Agricultural School’s Garden

Stepping into the Agricultural School’s Garden on a spring or summer day is like entering a fairy tale. Your senses are immediately bombarded with colours, sounds, smells, light and shadow. The garden has over 6,000 different plants, and its thickest tree, the copper beech, has a circumference of five metres. All of the trees and plants have name-tags.

The garden was established in 1858 in the Romantic style of the day, strongly inspired by landscape gardens, and features a variety of garden and park spaces. There are lawns where blooms emerge from the grass, flowerbeds, a forest, a grove, a rockery and numerous open spaces.

This is an enticing place to spend time in spring and summer, sitting on a bench or relaxing on one of the lawns.

At the centre of the garden is a lake with an island, accessible via a small footbridge. The most famous spot is the rose garden, which features hundreds of varieties and is approached through an arbour topped with rambling roses. The rose and spice gardens give off an almost overwhelming array of wonderful scents. And almost everywhere you go in the garden, you hear ducks quacking away on the lake.

At the back of the garden is the Væksthuset Café, set in an old greenhouse. The garden is a haven for sunbathers, readers and amateur botanists. Visitors tend to respect the peace and tranquillity by talking quietly and softly.

Photo: Søren Rud

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(Landbohøjskolens Have
(Agricultural School’s Garden)
Bülowsvej 17
1870 Frederiksberg C

  • Intense plant and sensory experiences, sunbathing, reading, peace and historical idyll.
  • Guided tours on the first Wednesday and Sunday of summer months.
  • Open from sunrise to sunset.
  • The Royal Danish Veterinarian and Agricultural School’s Garden came into being when the school was built in 1858, and it mainly contains garden and park plants.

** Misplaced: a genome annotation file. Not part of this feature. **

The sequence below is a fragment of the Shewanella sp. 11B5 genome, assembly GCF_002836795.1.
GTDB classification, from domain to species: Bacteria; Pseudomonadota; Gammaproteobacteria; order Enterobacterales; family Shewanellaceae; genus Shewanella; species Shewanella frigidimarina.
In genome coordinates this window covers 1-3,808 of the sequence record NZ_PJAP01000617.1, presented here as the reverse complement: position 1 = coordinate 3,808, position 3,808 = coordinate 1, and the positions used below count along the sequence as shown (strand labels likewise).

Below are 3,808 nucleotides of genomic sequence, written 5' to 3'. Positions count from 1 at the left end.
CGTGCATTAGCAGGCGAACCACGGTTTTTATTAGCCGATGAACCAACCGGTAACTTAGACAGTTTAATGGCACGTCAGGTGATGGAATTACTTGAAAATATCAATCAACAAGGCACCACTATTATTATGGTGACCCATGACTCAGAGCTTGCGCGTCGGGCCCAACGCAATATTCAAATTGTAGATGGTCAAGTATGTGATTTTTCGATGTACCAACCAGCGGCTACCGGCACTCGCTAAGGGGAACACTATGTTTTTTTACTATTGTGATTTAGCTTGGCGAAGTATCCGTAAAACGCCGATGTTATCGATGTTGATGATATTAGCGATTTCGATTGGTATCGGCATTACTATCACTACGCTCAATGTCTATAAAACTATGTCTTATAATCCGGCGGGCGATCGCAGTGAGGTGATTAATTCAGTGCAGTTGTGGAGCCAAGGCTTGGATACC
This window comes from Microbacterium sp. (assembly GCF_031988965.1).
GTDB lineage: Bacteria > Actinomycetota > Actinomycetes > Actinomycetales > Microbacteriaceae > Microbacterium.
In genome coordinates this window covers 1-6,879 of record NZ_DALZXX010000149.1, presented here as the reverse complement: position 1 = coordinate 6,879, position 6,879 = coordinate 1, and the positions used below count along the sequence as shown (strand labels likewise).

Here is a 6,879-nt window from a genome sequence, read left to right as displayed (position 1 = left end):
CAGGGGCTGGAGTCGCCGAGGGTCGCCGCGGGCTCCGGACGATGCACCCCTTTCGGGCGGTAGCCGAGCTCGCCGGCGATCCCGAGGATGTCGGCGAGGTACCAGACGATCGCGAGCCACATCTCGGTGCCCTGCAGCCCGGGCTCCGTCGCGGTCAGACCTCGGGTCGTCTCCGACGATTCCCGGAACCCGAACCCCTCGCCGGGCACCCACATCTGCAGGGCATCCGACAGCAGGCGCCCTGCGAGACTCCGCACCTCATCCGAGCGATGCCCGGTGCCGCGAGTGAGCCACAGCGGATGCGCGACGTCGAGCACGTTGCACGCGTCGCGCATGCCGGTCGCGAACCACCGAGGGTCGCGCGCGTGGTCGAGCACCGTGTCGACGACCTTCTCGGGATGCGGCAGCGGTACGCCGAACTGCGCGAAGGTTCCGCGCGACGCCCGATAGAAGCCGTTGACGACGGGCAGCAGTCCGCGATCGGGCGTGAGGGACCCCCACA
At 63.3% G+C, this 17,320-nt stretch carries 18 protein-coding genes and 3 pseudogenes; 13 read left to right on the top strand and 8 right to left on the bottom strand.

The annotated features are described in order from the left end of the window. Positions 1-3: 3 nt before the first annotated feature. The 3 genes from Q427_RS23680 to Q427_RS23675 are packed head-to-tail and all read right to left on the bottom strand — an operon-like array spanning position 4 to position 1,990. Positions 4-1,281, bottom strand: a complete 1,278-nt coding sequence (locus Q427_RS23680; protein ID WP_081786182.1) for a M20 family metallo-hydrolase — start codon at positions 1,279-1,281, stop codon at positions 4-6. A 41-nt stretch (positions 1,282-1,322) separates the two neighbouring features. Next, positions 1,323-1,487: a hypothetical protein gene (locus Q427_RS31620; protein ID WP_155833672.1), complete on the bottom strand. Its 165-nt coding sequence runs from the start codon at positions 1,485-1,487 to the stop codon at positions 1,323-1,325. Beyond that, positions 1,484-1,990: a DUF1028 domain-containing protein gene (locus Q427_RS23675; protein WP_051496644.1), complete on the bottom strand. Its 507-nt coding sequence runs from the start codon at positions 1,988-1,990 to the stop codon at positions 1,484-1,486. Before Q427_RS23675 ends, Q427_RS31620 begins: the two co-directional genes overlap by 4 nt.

• In 2007, the school merged with the University of Copenhagen and the gardens were officially renamed the University Gardens in Frederiksberg, but most people still use the old name. It has been under a conservation order since 1965.
  • The free-standing ginkgo is one of the many wonderful trees in the garden. It has no natural enemies. Insects, viruses, fungi and bacteria cannot harm it, and even people find it difficult to destroy.

  • It is said that a large ginkgo grew in Hiroshima in Japan before the atomic bomb was dropped on the city during the Second World War. Along with everything else for miles around, the gingko was incinerated, but a year later it had produced fresh shoots – the only plant in the area to do so.
  • In addition to the 6,000 species of plant and tree, the garden attracts flowers, many species of butterfly and dragonflies. The trees are home to squirrels, and foxes are often seen at twilight.
  • Most of the paths in the garden are wheelchair friendly.
  • Café Væksthuset, just inside the garden, is run by students and is open during the day from Monday to Friday. It also opens for brunch on Sundays, and has live music during the summer months.
1 km

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